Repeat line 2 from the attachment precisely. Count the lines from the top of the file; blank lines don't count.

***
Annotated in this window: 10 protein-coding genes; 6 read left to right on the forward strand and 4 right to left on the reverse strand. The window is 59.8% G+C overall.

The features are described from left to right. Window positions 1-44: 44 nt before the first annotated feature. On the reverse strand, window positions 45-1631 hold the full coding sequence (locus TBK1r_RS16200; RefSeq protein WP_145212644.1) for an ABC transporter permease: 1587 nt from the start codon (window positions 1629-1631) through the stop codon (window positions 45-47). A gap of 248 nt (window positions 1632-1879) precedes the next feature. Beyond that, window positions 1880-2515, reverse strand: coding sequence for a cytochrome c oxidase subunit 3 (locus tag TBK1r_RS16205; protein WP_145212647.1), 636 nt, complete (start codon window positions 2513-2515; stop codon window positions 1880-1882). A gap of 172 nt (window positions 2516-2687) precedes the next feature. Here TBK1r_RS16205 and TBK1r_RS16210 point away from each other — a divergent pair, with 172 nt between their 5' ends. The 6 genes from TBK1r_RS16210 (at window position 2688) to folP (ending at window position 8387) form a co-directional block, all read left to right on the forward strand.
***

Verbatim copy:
The features are described from left to right. Window positions 1-44: 44 nt before the first annotated feature. On the reverse strand, window positions 45-1631 hold the full coding sequence (locus TBK1r_RS16200; RefSeq protein WP_145212644.1) for an ABC transporter permease: 1587 nt from the start codon (window positions 1629-1631) through the stop codon (window positions 45-47). A gap of 248 nt (window positions 1632-1879) precedes the next feature. Beyond that, window positions 1880-2515, reverse strand: coding sequence for a cytochrome c oxidase subunit 3 (locus tag TBK1r_RS16205; protein WP_145212647.1), 636 nt, complete (start codon window positions 2513-2515; stop codon window positions 1880-1882). A gap of 172 nt (window positions 2516-2687) precedes the next feature. Here TBK1r_RS16205 and TBK1r_RS16210 point away from each other — a divergent pair, with 172 nt between their 5' ends. The 6 genes from TBK1r_RS16210 (at window position 2688) to folP (ending at window position 8387) form a co-directional block, all read left to right on the forward strand.